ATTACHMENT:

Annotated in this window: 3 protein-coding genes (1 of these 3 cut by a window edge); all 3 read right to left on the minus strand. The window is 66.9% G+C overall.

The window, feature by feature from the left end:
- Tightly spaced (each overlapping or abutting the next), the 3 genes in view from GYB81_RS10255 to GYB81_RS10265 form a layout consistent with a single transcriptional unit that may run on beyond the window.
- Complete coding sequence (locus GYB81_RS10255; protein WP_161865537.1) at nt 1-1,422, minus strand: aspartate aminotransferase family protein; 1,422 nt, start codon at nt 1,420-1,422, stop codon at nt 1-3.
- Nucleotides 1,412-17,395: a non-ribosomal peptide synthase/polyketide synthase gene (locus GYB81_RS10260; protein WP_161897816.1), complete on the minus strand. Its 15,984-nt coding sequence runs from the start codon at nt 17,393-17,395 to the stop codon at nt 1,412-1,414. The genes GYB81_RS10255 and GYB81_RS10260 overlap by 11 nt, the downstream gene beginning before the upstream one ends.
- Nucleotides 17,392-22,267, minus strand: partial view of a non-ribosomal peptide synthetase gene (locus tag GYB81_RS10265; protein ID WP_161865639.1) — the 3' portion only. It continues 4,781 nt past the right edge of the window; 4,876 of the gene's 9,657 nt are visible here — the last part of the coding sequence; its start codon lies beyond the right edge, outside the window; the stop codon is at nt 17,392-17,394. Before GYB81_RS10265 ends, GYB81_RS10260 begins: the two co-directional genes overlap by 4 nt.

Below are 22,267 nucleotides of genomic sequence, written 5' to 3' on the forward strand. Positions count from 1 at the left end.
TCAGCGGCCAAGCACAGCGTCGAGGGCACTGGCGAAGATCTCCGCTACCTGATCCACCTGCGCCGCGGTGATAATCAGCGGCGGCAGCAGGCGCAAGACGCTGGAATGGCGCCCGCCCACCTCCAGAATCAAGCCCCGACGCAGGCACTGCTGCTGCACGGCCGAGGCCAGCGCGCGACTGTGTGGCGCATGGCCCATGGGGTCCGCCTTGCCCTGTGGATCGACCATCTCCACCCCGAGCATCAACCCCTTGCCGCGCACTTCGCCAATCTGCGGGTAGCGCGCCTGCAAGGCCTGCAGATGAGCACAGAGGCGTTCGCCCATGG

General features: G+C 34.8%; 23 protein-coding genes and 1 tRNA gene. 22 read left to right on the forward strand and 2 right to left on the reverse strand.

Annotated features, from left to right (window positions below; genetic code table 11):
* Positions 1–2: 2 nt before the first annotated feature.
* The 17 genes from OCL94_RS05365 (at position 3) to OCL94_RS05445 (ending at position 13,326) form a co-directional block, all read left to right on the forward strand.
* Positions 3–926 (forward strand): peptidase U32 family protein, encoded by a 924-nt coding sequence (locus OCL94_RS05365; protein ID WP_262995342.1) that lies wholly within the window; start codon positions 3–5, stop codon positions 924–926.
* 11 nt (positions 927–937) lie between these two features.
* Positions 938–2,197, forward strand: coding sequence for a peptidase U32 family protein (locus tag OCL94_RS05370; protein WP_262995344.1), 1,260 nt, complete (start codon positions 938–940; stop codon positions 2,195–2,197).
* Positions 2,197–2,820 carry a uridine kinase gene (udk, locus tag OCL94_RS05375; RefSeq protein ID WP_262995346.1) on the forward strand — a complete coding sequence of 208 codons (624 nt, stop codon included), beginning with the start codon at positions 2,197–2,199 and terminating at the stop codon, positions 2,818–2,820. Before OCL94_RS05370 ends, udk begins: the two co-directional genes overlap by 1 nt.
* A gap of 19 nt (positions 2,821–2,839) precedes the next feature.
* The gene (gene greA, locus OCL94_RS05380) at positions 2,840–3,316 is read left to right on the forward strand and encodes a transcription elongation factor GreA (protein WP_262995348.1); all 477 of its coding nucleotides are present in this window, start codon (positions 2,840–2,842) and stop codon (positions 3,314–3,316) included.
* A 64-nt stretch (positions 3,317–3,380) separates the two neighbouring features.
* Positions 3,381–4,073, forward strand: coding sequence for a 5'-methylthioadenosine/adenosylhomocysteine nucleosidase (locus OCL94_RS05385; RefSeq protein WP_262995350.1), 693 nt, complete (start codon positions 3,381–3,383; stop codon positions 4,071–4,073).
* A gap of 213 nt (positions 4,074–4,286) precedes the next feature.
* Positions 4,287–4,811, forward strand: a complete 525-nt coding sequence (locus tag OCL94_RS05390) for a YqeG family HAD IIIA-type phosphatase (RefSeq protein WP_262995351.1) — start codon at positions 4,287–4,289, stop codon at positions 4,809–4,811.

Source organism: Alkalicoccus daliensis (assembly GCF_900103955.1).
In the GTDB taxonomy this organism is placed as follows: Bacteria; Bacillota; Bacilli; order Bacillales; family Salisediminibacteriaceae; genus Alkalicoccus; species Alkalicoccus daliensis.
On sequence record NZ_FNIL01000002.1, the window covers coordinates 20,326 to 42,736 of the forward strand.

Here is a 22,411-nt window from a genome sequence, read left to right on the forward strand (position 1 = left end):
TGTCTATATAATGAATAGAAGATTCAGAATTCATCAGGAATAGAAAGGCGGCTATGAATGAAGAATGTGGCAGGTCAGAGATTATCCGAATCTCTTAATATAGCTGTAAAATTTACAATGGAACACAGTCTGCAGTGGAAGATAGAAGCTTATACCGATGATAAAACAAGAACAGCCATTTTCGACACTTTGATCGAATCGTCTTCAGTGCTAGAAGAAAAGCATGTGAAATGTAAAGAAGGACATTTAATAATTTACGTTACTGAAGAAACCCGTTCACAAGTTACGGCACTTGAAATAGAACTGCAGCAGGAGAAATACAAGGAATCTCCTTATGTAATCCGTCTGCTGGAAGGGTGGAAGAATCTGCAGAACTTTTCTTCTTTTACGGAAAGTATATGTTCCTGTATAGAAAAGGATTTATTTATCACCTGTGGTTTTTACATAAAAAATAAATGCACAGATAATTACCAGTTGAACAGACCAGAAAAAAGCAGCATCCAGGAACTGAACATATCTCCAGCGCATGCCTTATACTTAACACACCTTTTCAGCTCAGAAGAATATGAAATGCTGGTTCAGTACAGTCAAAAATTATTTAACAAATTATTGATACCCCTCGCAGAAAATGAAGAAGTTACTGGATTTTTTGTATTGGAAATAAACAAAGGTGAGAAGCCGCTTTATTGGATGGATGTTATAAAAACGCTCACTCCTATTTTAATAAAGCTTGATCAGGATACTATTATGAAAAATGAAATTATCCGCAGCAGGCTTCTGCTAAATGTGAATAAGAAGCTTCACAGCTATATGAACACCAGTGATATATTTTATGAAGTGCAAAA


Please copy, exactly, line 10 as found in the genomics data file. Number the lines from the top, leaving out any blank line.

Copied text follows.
Annotated features, from left to right (window positions below; genetic code table 11):